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Bad News: Your Slack Messages Probably Aren't Private

In a now-viral video, one TikToker exposes how she found out that her co-workers were talking about her in separate group chats.

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Most of us have been warned at some point that if we put something out there on the internet, in some form or another, it's out there permanently for all eyes to see.

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But when it comes to private emails and messaging apps, many of us believe that what's written and received in one-on-one conversations is inaccessible to the masses. And turns out we are probably wrong.

One TikToker seems to be blowing the lid off of privacy assumptions by exposing how messages on the popular work messaging app Slack aren't so private after all.

Related: 5 Tips and Tricks You Need to Know About Slack

In a video that's been viewed over 857,000 times, TikToker Dero shared a pro-tip she discovered while using her company's Slack which revealed that if an employee searches for their name, channels they might not even know existed will pop up showcasing anytime that name is mentioned.

"If you work for a moderately sized company, like a midsize to large sized company and you use Slack, go ahead and search your name on Slack," she told viewers. "Because you will be surprised at the channels that are public that are talking about you that you can read."

@dandydemon If you do this and anything comes up, pLEASE stitch lol. Thankfully, it wasn't anything too terrible but I had never directly spoken to anyone in that group chat so it was quite the shocker #slack ♬ original sound - Dero

She then went on to share that after an all-hands meeting, she felt compelled to search for her name and found a channel containing notes from when she was being interviewed, as well as multiple group chats talking about her behind her back.

"I became a running joke, apparently, like I was named dropped many many times in that same group chat," she said. "So it may be valuable to look that up."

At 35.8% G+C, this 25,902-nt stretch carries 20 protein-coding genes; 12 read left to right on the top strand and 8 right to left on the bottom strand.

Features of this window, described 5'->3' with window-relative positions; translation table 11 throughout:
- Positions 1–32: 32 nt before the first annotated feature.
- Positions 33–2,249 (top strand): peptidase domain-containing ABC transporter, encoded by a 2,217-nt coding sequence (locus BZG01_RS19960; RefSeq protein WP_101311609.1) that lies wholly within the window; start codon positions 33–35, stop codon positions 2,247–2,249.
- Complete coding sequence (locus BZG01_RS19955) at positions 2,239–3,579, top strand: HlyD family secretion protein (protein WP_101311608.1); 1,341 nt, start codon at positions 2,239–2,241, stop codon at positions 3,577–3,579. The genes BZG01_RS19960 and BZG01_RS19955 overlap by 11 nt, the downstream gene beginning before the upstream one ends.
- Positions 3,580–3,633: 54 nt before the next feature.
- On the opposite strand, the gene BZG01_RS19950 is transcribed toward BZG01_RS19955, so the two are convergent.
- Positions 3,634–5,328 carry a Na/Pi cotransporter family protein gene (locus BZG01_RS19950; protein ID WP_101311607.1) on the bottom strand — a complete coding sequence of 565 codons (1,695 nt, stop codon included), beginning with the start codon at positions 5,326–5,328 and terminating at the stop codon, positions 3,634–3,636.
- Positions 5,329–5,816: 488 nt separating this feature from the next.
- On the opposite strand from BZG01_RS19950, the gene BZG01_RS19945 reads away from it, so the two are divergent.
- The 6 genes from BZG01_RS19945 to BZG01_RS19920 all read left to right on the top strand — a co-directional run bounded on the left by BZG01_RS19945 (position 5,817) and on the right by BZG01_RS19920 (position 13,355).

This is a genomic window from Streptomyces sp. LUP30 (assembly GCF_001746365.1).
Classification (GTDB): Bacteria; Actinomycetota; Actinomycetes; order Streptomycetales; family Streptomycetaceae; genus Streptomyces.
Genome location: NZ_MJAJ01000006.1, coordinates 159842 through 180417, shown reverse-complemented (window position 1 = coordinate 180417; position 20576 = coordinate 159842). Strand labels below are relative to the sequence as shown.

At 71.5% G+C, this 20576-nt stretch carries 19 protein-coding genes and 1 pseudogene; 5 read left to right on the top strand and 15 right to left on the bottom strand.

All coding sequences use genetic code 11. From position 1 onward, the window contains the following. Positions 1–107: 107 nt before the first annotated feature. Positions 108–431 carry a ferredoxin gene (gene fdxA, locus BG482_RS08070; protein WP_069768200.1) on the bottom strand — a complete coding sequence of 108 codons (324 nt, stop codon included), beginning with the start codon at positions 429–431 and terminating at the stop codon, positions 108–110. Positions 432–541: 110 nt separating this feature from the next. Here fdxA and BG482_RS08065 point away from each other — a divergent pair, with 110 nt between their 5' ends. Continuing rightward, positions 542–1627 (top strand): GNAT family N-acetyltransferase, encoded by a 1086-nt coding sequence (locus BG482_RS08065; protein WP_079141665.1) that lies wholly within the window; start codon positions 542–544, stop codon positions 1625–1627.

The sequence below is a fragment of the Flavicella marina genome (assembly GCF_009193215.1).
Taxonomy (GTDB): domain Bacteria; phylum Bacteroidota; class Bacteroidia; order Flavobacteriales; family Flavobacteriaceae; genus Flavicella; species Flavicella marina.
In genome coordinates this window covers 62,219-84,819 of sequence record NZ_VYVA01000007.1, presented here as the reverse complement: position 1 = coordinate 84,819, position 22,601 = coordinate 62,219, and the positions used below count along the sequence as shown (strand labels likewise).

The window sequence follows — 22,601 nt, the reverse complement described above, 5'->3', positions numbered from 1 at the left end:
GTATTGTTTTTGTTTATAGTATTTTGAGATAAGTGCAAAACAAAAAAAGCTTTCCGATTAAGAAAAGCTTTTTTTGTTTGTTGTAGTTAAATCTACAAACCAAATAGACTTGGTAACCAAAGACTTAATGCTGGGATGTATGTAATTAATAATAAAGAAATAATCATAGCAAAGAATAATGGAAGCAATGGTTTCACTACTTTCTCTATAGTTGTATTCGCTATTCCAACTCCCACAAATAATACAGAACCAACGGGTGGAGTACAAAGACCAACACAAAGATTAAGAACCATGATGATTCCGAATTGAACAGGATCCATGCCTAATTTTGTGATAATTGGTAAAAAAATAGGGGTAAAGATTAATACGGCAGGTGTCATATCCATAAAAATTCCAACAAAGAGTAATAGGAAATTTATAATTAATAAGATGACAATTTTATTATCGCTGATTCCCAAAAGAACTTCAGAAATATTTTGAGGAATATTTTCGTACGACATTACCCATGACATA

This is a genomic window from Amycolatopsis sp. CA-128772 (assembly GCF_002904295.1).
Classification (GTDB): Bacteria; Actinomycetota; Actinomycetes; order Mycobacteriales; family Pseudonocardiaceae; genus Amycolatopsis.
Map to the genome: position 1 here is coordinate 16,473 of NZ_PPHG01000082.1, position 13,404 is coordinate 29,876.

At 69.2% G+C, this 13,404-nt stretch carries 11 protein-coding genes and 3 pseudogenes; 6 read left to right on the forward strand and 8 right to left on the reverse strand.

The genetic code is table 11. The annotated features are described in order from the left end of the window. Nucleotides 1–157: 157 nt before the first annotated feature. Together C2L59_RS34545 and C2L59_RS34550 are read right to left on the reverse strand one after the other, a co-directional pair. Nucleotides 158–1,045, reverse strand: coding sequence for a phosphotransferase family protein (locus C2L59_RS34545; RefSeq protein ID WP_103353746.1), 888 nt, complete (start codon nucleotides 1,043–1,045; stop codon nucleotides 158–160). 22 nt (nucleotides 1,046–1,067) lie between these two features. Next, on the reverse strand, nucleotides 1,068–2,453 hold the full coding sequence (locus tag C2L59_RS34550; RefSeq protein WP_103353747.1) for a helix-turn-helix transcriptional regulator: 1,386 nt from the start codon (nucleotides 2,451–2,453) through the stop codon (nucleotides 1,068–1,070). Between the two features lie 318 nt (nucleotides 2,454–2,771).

Related: The Co-Founder Behind Slack Shares What He Did 140 Times Last Year Alone -- and How It Helped Prevent Burnout

In a follow-up video, Dero alleged that the group chats included one where a supervisor made fun of one of her answers to an ice-breaker question and her mullet hairstyle. She also clarified that she no longer works for the company and that she was working remotely at the time so she never actually met her coworkers in person.

@dandydemon Replying to @rogerinthehouse ♬ original sound - Dero

Commenters were livid on behalf of the TikToker, many calling her "brave" and confessing that they would be too nervous to try the tactic out.

"That's horrifying omg, I'm too sensitive for that kind of information," one admitted.

"I'm a little scared to know," another said. "I don't think I can handle that kind of information."

On Slack, users can create "channels" or group chats between two or more users where invited members can chat in one space. If the channel is not set to private, any user on the network could hypothetically find and search the contents of that channel, even if they are not a member of it.

The default setting for Slack channels is not private, so users have to convert a channel to private to avoid anyone poking around in their conversations.

Moral of the story? If you don't have anything nice to say, it's probably best to just not say anything at all.

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